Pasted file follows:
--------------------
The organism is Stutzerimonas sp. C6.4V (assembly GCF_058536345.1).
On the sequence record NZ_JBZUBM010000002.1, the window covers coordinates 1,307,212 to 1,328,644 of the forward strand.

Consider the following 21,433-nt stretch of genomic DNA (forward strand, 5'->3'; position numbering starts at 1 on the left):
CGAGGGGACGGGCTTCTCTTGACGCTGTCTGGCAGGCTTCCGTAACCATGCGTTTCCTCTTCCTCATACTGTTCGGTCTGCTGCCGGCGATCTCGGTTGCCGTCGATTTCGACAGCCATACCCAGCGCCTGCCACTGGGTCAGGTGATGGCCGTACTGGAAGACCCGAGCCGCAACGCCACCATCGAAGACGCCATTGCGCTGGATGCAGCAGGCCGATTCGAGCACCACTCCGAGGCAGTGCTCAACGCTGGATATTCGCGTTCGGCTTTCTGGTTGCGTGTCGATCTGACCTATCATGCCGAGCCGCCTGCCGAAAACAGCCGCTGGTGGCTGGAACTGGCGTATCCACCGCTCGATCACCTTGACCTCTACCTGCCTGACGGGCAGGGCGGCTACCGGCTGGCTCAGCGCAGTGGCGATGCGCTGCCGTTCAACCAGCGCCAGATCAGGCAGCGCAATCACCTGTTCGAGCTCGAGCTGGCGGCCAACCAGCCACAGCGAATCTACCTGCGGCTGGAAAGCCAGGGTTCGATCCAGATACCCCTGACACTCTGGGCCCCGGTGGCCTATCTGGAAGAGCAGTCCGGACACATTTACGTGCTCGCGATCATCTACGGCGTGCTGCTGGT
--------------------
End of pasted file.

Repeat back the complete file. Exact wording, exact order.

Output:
The organism is Stutzerimonas sp. C6.4V (assembly GCF_058536345.1).
On the sequence record NZ_JBZUBM010000002.1, the window covers coordinates 1,307,212 to 1,328,644 of the forward strand.

Consider the following 21,433-nt stretch of genomic DNA (forward strand, 5'->3'; position numbering starts at 1 on the left):
CGAGGGGACGGGCTTCTCTTGACGCTGTCTGGCAGGCTTCCGTAACCATGCGTTTCCTCTTCCTCATACTGTTCGGTCTGCTGCCGGCGATCTCGGTTGCCGTCGATTTCGACAGCCATACCCAGCGCCTGCCACTGGGTCAGGTGATGGCCGTACTGGAAGACCCGAGCCGCAACGCCACCATCGAAGACGCCATTGCGCTGGATGCAGCAGGCCGATTCGAGCACCACTCCGAGGCAGTGCTCAACGCTGGATATTCGCGTTCGGCTTTCTGGTTGCGTGTCGATCTGACCTATCATGCCGAGCCGCCTGCCGAAAACAGCCGCTGGTGGCTGGAACTGGCGTATCCACCGCTCGATCACCTTGACCTCTACCTGCCTGACGGGCAGGGCGGCTACCGGCTGGCTCAGCGCAGTGGCGATGCGCTGCCGTTCAACCAGCGCCAGATCAGGCAGCGCAATCACCTGTTCGAGCTCGAGCTGGCGGCCAACCAGCCACAGCGAATCTACCTGCGGCTGGAAAGCCAGGGTTCGATCCAGATACCCCTGACACTCTGGGCCCCGGTGGCCTATCTGGAAGAGCAGTCCGGACACATTTACGTGCTCGCGATCATCTACGGCGTGCTGCTGGT